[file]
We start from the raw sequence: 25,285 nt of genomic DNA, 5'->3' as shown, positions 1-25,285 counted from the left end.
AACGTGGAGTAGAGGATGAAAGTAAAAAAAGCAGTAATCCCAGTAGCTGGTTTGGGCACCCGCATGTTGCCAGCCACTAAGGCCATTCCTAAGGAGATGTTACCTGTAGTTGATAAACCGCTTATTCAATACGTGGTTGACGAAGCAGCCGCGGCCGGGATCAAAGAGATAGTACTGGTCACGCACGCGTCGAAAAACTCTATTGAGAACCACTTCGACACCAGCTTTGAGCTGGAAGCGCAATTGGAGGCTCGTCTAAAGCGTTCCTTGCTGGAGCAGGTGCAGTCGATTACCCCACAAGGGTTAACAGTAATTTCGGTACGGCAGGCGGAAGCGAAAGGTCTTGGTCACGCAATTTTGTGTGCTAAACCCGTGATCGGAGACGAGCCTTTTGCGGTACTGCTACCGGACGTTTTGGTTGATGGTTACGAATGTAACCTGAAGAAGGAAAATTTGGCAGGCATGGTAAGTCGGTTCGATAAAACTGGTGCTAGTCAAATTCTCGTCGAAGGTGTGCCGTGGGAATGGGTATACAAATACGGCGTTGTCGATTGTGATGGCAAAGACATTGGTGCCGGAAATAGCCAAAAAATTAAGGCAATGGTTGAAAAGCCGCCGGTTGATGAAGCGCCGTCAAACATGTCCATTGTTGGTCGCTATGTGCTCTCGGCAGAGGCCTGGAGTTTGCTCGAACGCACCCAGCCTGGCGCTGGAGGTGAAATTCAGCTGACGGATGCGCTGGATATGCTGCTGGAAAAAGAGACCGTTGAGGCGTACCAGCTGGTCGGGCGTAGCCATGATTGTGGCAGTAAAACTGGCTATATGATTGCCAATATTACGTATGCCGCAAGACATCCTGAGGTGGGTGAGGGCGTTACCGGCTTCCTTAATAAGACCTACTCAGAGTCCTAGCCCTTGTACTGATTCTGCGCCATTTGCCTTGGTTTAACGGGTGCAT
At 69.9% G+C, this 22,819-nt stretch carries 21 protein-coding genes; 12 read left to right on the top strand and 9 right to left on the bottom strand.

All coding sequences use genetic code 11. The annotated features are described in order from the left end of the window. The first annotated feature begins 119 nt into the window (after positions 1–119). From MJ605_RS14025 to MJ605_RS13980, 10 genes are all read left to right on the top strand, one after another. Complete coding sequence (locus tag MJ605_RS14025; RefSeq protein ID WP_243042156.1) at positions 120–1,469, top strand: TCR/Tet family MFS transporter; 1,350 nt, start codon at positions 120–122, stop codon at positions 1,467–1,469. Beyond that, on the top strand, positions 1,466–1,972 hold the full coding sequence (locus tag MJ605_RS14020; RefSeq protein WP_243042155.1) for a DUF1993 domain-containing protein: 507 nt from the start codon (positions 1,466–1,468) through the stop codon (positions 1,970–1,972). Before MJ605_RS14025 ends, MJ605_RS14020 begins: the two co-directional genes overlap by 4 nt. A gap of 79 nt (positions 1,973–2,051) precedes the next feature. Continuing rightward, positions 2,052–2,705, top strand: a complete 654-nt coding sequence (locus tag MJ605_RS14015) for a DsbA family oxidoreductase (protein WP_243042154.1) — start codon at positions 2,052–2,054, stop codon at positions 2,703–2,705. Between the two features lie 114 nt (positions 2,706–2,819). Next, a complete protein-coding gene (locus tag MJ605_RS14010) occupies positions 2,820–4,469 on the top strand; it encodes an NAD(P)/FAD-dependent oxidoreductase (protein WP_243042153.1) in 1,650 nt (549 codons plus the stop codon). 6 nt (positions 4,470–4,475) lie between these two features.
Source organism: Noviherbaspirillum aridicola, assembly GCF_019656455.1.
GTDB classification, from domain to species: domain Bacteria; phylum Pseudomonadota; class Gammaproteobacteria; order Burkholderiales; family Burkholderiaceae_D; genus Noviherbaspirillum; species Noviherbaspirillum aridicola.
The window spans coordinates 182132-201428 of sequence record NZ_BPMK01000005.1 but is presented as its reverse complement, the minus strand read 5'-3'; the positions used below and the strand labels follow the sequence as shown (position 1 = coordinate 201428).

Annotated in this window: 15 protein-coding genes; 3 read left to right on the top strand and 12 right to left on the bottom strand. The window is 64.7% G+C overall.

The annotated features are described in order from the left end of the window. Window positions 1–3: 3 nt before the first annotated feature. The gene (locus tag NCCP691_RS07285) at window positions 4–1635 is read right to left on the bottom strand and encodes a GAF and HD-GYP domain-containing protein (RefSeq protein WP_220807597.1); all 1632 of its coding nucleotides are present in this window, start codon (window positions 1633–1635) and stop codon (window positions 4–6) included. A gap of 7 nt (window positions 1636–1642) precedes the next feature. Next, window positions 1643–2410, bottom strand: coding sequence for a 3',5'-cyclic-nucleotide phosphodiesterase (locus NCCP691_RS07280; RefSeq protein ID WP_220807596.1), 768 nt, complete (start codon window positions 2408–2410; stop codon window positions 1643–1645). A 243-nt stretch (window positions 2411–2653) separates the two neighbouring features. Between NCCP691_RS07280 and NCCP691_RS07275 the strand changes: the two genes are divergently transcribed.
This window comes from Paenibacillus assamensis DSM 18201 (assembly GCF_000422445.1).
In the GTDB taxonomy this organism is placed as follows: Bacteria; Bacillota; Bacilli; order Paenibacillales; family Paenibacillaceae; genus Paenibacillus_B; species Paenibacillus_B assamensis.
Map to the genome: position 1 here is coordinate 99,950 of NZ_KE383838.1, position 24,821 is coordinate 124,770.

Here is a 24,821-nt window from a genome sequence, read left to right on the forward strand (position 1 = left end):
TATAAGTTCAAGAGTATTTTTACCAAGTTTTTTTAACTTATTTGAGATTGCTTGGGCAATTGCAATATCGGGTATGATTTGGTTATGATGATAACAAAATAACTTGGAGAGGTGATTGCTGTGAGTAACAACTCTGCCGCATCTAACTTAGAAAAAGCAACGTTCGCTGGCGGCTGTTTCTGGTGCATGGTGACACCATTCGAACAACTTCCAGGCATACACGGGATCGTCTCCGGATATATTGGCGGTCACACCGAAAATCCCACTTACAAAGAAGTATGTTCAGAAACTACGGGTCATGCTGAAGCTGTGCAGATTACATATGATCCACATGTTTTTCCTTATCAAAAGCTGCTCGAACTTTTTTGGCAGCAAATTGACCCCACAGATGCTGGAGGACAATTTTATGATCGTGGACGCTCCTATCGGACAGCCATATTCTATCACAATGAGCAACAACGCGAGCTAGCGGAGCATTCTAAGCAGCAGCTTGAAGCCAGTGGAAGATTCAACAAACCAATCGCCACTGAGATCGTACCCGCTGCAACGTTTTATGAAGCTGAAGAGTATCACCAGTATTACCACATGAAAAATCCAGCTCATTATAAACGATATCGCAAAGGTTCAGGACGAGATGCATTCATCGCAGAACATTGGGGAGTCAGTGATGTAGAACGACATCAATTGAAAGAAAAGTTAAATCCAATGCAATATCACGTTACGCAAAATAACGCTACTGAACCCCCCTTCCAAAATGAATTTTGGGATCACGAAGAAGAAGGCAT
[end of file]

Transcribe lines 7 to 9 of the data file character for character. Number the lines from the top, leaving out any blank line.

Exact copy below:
The window spans coordinates 182132-201428 of sequence record NZ_BPMK01000005.1 but is presented as its reverse complement, the minus strand read 5'-3'; the positions used below and the strand labels follow the sequence as shown (position 1 = coordinate 201428).

Annotated in this window: 15 protein-coding genes; 3 read left to right on the top strand and 12 right to left on the bottom strand. The window is 64.7% G+C overall.

The annotated features are described in order from the left end of the window. Window positions 1–3: 3 nt before the first annotated feature. The gene (locus tag NCCP691_RS07285) at window positions 4–1635 is read right to left on the bottom strand and encodes a GAF and HD-GYP domain-containing protein (RefSeq protein WP_220807597.1); all 1632 of its coding nucleotides are present in this window, start codon (window positions 1633–1635) and stop codon (window positions 4–6) included. A gap of 7 nt (window positions 1636–1642) precedes the next feature. Next, window positions 1643–2410, bottom strand: coding sequence for a 3',5'-cyclic-nucleotide phosphodiesterase (locus NCCP691_RS07280; RefSeq protein ID WP_220807596.1), 768 nt, complete (start codon window positions 2408–2410; stop codon window positions 1643–1645). A 243-nt stretch (window positions 2411–2653) separates the two neighbouring features. Between NCCP691_RS07280 and NCCP691_RS07275 the strand changes: the two genes are divergently transcribed.